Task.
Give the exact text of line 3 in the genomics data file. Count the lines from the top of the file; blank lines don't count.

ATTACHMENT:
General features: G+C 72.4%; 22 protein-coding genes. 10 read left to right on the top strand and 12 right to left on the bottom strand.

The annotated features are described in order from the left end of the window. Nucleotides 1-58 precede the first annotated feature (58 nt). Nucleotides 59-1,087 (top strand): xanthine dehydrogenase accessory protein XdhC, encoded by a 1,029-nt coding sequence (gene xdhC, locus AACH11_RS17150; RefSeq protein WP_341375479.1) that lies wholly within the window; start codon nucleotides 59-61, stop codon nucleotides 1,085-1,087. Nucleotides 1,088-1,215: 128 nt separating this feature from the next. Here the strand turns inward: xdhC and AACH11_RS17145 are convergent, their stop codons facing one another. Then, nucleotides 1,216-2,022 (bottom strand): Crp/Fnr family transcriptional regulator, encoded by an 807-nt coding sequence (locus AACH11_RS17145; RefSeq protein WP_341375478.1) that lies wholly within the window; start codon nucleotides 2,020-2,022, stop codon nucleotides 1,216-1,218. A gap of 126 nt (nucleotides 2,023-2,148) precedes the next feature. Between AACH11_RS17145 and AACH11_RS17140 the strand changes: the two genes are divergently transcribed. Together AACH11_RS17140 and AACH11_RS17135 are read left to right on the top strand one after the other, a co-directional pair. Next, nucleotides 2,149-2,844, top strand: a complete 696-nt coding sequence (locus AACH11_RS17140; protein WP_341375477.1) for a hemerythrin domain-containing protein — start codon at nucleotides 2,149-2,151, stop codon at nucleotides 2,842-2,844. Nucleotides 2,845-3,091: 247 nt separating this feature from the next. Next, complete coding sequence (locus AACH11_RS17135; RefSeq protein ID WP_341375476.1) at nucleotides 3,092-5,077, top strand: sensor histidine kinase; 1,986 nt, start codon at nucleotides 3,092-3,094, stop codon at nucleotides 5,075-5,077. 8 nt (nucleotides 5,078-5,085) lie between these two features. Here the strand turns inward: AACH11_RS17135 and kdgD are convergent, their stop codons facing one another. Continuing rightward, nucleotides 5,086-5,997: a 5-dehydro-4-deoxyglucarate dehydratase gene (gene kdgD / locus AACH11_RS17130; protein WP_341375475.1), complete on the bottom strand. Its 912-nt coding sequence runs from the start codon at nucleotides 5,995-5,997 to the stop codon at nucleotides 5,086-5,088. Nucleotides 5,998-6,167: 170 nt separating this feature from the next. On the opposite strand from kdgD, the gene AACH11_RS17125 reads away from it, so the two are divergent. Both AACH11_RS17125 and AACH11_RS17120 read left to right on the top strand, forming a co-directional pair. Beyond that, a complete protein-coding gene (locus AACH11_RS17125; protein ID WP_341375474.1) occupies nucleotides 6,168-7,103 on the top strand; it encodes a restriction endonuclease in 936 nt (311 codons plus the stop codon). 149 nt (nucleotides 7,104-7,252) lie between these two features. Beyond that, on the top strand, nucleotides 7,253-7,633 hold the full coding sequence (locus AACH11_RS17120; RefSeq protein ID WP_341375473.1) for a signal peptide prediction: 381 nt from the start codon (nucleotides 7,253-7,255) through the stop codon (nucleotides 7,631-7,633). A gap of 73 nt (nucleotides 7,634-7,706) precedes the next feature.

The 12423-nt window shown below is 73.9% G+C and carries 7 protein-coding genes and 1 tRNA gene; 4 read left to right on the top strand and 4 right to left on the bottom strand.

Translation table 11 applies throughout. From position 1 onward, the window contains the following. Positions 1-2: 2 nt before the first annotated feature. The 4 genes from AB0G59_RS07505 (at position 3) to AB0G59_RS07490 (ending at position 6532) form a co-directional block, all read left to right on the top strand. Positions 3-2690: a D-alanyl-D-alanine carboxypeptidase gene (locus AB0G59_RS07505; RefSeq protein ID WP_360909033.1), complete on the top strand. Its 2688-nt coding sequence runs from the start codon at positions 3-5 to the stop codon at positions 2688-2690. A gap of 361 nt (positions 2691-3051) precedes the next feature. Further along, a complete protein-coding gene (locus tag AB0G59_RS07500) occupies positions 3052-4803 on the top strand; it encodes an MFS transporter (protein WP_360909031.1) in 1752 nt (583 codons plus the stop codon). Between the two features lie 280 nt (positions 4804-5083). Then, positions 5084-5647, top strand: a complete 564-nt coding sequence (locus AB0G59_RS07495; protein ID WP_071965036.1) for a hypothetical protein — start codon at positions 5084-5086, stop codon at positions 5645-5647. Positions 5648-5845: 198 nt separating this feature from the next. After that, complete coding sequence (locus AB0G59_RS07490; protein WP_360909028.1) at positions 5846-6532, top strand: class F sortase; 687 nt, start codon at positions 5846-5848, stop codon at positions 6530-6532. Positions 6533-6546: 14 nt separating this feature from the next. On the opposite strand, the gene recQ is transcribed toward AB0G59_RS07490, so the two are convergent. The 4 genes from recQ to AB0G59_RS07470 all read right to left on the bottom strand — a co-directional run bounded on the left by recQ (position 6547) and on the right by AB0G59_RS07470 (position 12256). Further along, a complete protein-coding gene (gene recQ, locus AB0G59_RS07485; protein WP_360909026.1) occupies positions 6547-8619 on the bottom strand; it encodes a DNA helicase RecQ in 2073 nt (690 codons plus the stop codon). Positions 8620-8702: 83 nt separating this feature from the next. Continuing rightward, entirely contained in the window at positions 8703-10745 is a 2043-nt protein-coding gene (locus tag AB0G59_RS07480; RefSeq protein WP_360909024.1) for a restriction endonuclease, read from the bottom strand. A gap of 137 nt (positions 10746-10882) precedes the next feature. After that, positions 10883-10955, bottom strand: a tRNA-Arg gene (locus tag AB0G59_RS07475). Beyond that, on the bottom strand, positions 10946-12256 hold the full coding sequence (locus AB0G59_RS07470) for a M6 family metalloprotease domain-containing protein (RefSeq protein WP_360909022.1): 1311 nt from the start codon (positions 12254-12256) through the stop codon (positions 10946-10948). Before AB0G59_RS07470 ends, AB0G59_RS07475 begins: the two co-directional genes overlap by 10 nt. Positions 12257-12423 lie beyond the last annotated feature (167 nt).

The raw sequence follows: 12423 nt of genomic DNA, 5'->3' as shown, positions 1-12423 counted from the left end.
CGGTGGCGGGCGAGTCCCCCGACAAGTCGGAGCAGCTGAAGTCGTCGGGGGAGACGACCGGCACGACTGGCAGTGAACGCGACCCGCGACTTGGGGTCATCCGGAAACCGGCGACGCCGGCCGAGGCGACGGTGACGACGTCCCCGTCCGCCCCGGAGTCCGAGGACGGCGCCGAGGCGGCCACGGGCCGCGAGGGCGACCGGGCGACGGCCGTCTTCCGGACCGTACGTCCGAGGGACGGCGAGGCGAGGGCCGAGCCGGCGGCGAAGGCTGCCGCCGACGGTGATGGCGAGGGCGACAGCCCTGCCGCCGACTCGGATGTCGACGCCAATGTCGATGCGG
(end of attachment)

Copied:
The 12423-nt window shown below is 73.9% G+C and carries 7 protein-coding genes and 1 tRNA gene; 4 read left to right on the top strand and 4 right to left on the bottom strand.